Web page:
Pseudogout is a kind of arthritis that causes pain and swelling, usually in large joints. The joints most commonly affected are the elbows, wrists, ankles, and knees. In severe cases, the disease may damage your joints.
What is the cause?
Pseudogout is caused by the buildup of calcium crystals in the joints. Why this happens is not always known. The risk for pseudogout increases as you get older, and if you have a medical condition, such as:
Hemochromatosis (having too much iron in your body)
Wilsonâ€™s disease (having too much copper in your body)
Pseudogout is similar to a condition called gout. Gout also causes joint pain and swelling, but is caused by a buildup of uric acid instead of calcium crystals. The treatment of pseudogout is different from gout.
What are the symptoms?
Symptoms may include pain, tenderness, redness, warmth, and swelling of joints.
How is it diagnosed?
Your healthcare provider will ask about your medical history and symptoms and examine you. Tests may include:
Joint aspiration, which uses a needle to take fluid from a joint to check for infection or crystals, such as calcium or uric acid, that might cause arthritis. Removing fluid can also help relieve some of the pain and swelling of pseudogout.
How is it treated?
Treating a sudden attack of pseudogout mainly involves relieving the pain by:
Limiting movement of the painful joint
Removing excess fluid from the joint
Taking medicine to relieve pain and swelling
Nonsteroidal anti-inflammatory drugs (NSAIDs) are drugs used to treat pain and swelling. NSAIDs may cause stomach bleeding and other problems. These risks increase with age. Read the label and take as directed. Unless recommended by your healthcare provider, do not take for more than 10 days for any reason. Aspirin, ibuprofen, and naproxen are NSAIDs that you may buy with or without a prescription. Celecoxib (Celebrex) is a prescription NSAID.
If you cannot take NSAIDs, your provider can prescribe other medicine to reduce the inflammation.
In some cases, you may need steroid medicines such as prednisone to reduce pain and swelling. These medicines are either taken by mouth or given as a shot into the painful joint. Using a steroid for a long time can have serious side effects. Take steroid medicine exactly as your healthcare provider prescribes. Donâ€™t take more or less of it than prescribed by your provider and donâ€™t take it longer than prescribed. Donâ€™t stop taking a steroid without your provider’s approval. You may have to lower your dosage slowly before stopping it.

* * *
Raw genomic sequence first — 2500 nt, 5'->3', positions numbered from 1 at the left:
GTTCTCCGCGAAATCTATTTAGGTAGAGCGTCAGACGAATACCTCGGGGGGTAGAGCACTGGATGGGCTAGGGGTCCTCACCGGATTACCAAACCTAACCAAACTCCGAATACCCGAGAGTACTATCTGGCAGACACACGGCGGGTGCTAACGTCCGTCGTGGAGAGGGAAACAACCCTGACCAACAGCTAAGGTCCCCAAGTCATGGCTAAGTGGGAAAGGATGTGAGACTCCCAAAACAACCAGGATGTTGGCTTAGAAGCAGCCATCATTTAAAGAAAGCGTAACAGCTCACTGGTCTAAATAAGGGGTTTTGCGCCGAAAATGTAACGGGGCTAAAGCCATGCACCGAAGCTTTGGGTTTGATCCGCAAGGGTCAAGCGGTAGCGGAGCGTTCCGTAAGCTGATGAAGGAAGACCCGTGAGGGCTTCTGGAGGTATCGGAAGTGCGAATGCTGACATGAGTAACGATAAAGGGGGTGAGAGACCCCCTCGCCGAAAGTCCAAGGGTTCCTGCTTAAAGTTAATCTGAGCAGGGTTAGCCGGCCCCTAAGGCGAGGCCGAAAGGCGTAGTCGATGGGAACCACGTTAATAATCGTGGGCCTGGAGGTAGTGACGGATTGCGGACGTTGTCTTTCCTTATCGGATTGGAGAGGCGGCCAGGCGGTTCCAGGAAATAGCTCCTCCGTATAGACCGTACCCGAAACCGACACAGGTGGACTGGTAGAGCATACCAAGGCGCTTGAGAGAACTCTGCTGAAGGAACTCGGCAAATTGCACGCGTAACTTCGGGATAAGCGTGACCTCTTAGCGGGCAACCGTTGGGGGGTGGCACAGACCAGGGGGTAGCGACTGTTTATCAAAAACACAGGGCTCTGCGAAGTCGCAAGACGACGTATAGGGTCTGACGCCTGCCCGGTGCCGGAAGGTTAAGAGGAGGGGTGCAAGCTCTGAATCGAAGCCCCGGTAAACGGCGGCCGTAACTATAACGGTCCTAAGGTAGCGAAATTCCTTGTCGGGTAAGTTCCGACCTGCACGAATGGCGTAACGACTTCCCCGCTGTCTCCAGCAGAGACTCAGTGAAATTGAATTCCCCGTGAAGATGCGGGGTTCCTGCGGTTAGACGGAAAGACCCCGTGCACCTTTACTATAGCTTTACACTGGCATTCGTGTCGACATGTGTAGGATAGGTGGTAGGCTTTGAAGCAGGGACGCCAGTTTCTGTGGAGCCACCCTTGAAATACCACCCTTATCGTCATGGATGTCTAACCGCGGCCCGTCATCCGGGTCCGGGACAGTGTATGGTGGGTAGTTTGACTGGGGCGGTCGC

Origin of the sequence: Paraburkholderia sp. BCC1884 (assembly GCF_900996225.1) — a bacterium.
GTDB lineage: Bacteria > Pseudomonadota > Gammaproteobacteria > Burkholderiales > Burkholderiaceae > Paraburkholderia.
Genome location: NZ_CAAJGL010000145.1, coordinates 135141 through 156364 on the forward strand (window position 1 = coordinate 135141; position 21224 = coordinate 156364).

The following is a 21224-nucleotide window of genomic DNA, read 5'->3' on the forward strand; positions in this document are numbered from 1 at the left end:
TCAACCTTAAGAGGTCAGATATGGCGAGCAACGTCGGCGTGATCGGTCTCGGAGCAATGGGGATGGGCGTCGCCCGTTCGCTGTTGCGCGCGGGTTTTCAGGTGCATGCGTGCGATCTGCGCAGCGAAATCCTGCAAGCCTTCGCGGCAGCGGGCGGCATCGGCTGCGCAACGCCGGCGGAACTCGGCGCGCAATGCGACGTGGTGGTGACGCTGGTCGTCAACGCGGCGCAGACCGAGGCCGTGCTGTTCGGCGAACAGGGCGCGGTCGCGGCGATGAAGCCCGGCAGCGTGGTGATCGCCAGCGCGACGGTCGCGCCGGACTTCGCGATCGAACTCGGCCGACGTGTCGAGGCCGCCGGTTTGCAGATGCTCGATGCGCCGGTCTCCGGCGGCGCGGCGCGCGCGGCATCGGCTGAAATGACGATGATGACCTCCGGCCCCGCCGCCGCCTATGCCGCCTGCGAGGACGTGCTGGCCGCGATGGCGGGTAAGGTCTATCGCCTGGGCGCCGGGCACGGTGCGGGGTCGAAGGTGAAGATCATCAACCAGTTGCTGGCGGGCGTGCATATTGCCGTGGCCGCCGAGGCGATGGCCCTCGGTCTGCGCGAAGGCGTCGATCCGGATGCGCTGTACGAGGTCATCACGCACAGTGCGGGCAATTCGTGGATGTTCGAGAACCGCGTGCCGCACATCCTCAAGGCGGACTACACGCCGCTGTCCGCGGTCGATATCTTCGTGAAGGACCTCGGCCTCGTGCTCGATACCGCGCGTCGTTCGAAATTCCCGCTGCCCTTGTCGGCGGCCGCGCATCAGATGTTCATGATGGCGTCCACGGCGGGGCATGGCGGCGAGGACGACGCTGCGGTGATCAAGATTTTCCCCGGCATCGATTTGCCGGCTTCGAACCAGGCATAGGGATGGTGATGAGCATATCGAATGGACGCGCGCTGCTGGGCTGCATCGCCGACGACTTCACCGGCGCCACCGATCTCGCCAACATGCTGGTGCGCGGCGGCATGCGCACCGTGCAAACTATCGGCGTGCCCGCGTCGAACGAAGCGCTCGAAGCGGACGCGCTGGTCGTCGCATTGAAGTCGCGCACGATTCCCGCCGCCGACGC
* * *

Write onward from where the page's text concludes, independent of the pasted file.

A single attack of pseudogout rarely lasts longer than 1 or 2 weeks. You may have more than one attack.
How can I help take care of myself?
Follow the full course of treatment prescribed by your healthcare provider. Take all medicines as directed. Ask your provider:
How and when you will hear your test results
How long it will take to recover
What activities you should avoid and when you can return to your normal activities
How to take care of yourself at home
What symptoms or problems you should watch for and what to do if you have them
Make sure you know when you should come back for a checkup.
A healthy lifestyle may also help:
If you smoke, try to quit. Talk to your healthcare provider about ways to quit smoking.
If you want to drink alcohol, ask your healthcare provider how much is safe for you to drink.
Stay fit with the right kind of exercise for you. Talk with your healthcare provider before you start an exercise program.
Try to get at least 7 to 9 hours of sleep each night.
Try to keep a healthy weight. If you are overweight, lose weight. Losing some weight can reduce the stress on your joints.
Use a warm washcloth or heating pad on low heat directly on the joint to see if this helps decrease the pain. You can also try an ice pack wrapped in a towel for 15 to 20 minutes on the joint. You may want to switch between heat and ice to see if it works better for you than either one alone.
Contact your healthcare provider if you have new or worsening symptoms.
Developed by RelayHealth.
Adult Advisor 2015.1 published by RelayHealth. Last modified: 2014-05-01 Last reviewed: 2014-04-29
This content is reviewed periodically and is subject to change as new health information becomes available. The information is intended to inform and educate and is not a replacement for medical evaluation, advice, diagnosis or treatment by a healthcare professional.
American College of Rheumatology. Calcium Pyrophosphate Deposition (CPPD) (formerly called Pseudogout). 9/2012. Accessed 4/2014 from